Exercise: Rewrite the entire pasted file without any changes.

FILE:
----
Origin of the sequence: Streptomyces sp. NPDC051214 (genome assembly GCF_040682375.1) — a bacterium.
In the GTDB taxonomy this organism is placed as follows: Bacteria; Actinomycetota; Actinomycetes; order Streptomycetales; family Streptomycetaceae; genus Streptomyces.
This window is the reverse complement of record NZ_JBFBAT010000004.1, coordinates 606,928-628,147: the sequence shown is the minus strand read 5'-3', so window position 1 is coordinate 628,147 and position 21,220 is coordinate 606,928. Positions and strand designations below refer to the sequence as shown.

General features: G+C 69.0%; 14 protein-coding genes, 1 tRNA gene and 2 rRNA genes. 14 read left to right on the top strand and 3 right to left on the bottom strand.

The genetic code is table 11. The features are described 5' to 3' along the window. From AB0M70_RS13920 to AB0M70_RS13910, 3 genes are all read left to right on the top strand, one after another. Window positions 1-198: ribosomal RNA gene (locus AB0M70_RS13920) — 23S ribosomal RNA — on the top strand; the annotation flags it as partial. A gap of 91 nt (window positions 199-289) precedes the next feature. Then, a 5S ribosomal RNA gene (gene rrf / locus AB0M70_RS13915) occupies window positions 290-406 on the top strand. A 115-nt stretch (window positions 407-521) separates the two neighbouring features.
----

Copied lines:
Origin of the sequence: Streptomyces sp. NPDC051214 (genome assembly GCF_040682375.1) — a bacterium.
In the GTDB taxonomy this organism is placed as follows: Bacteria; Actinomycetota; Actinomycetes; order Streptomycetales; family Streptomycetaceae; genus Streptomyces.
This window is the reverse complement of record NZ_JBFBAT010000004.1, coordinates 606,928-628,147: the sequence shown is the minus strand read 5'-3', so window position 1 is coordinate 628,147 and position 21,220 is coordinate 606,928. Positions and strand designations below refer to the sequence as shown.

General features: G+C 69.0%; 14 protein-coding genes, 1 tRNA gene and 2 rRNA genes. 14 read left to right on the top strand and 3 right to left on the bottom strand.

The genetic code is table 11. The features are described 5' to 3' along the window. From AB0M70_RS13920 to AB0M70_RS13910, 3 genes are all read left to right on the top strand, one after another. Window positions 1-198: ribosomal RNA gene (locus AB0M70_RS13920) — 23S ribosomal RNA — on the top strand; the annotation flags it as partial. A gap of 91 nt (window positions 199-289) precedes the next feature. Then, a 5S ribosomal RNA gene (gene rrf / locus AB0M70_RS13915) occupies window positions 290-406 on the top strand. A 115-nt stretch (window positions 407-521) separates the two neighbouring features.